Just After Midnight: A Monster Calls review.


Directed by: Juan Antonio Bayona

Starring: Felicity Jones, Lewis McDougall, Sigourney Weaver, Tony Kebbell, Liam Neeson

A Monster Calls is the first film that have have watched in 2017 and what a start. I was already quite excited to see this film, J. A Bayona, director of the beautiful ‘The Orphanage’ has created something that looked as intriguing and arresting as his previous work from the trailer alone.

Connor is a boy struggling to come to terms with his mothers terminal illness, an absent father, a distant, authoritarian grandmother and being mercilessly bullied at school. One night, the yew tree in the church yard near the boy’s house comes to life and guides Connor in finding the strength to embark on his sad but inevitable life journey.

There is a fine display of acting talent in this film, Felicity Jones as the boys dying mother tugs on the heartstrings, Sigourney Weaver as his overbearing grandmother and Tony Kebbell as his absentee father both deliver fine turns, Liam Neeson gives a performance with some real gravitas as the titular monster, the real standout performance however was from newcomer Lewis McDougall, delivering a dramatic performance well in advance of his youth.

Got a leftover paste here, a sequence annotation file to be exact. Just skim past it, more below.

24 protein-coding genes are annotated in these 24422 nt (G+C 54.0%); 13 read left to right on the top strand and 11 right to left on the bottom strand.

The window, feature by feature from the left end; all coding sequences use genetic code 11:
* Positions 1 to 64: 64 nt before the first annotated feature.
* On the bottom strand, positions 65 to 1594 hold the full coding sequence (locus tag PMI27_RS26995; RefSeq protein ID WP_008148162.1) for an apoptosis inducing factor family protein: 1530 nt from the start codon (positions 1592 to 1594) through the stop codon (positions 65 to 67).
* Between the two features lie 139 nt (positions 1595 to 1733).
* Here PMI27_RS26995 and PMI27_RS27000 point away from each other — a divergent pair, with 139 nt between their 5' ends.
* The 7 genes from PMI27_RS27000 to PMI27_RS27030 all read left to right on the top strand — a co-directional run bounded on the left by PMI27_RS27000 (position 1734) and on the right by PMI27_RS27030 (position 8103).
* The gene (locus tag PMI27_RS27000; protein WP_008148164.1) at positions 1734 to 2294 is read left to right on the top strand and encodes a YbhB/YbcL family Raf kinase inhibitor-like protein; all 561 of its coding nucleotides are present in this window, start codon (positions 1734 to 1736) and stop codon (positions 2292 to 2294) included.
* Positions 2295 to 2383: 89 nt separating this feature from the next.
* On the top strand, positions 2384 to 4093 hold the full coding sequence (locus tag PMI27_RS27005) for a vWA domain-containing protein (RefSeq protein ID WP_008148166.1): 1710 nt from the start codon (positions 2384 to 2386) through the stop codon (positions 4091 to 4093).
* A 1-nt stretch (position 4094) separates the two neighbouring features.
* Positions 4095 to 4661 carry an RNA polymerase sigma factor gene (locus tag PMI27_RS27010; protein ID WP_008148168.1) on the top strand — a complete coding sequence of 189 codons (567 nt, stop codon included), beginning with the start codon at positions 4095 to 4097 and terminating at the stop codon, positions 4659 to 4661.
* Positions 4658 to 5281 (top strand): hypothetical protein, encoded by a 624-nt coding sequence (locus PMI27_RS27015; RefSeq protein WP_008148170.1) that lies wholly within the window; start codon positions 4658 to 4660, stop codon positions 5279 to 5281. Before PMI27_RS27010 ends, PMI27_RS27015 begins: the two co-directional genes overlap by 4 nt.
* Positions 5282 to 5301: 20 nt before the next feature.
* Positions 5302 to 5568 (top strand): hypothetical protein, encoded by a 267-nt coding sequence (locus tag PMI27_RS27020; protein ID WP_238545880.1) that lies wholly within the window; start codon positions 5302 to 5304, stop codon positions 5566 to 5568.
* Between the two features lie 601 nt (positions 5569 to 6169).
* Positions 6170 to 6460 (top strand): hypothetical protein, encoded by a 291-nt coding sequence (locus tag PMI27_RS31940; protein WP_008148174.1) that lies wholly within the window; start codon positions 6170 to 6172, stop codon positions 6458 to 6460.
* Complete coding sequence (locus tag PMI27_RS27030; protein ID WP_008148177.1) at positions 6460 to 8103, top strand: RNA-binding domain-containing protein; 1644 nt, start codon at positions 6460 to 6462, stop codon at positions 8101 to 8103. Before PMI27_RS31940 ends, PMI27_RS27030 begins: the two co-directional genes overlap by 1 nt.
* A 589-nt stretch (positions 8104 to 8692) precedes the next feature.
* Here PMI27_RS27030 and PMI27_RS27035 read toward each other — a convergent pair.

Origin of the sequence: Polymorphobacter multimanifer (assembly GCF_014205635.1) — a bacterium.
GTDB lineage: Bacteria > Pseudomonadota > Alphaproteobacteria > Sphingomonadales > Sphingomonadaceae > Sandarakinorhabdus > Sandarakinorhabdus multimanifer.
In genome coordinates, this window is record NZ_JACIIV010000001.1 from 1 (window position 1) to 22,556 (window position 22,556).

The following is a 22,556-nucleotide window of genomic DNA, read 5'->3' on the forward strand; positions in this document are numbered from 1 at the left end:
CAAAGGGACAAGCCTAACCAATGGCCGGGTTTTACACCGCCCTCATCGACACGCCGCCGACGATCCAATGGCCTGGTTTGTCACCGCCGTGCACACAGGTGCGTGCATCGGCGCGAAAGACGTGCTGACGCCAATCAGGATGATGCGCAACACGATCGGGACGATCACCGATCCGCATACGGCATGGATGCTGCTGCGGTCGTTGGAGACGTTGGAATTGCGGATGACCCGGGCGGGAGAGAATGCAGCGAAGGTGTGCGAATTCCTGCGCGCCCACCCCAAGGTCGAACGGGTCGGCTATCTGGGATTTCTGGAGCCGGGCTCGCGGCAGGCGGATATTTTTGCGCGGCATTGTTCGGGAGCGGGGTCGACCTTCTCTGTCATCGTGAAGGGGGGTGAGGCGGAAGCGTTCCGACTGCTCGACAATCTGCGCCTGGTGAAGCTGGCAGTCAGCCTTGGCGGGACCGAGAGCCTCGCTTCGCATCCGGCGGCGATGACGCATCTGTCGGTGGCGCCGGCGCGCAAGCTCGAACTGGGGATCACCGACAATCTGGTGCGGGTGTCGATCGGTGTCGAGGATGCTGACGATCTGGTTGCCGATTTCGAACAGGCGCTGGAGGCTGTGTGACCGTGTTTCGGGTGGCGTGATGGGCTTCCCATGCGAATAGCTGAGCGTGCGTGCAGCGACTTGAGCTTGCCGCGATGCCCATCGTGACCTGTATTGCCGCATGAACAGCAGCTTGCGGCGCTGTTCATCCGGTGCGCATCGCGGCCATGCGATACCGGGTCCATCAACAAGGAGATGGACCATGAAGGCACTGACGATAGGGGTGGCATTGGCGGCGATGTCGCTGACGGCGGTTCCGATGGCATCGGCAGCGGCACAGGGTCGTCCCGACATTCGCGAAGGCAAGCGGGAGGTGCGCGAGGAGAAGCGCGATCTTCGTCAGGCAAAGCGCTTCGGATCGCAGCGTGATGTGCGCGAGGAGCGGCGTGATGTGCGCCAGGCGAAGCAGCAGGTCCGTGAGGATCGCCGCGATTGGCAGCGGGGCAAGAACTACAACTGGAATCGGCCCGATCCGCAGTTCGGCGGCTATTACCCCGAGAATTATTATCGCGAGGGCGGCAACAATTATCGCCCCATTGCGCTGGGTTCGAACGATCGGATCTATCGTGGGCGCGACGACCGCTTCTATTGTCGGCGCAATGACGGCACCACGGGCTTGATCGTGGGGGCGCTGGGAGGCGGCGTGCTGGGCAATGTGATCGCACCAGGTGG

This is a beautifully shot film, in particular the animated storybook sequences, coming to life in vivid, moving watercolour and narrated by Neeson, punctuating the live action in a very affective manner. 

Although in many respects this is a dark fairytale, This isn’t a kids film. It is an affecting and emotionally draining coming-of-age exploration of having the courage to face an impossibility painful truth. It is fantastical, beautiful and incredibly sad. It brings to mind parallels to other such dark parables as Pans Labyrinth and even shades of The Iron Giant, That being said, it is also an incredible piece of work in its own right and a very strong start to 2017’s cinematic output.

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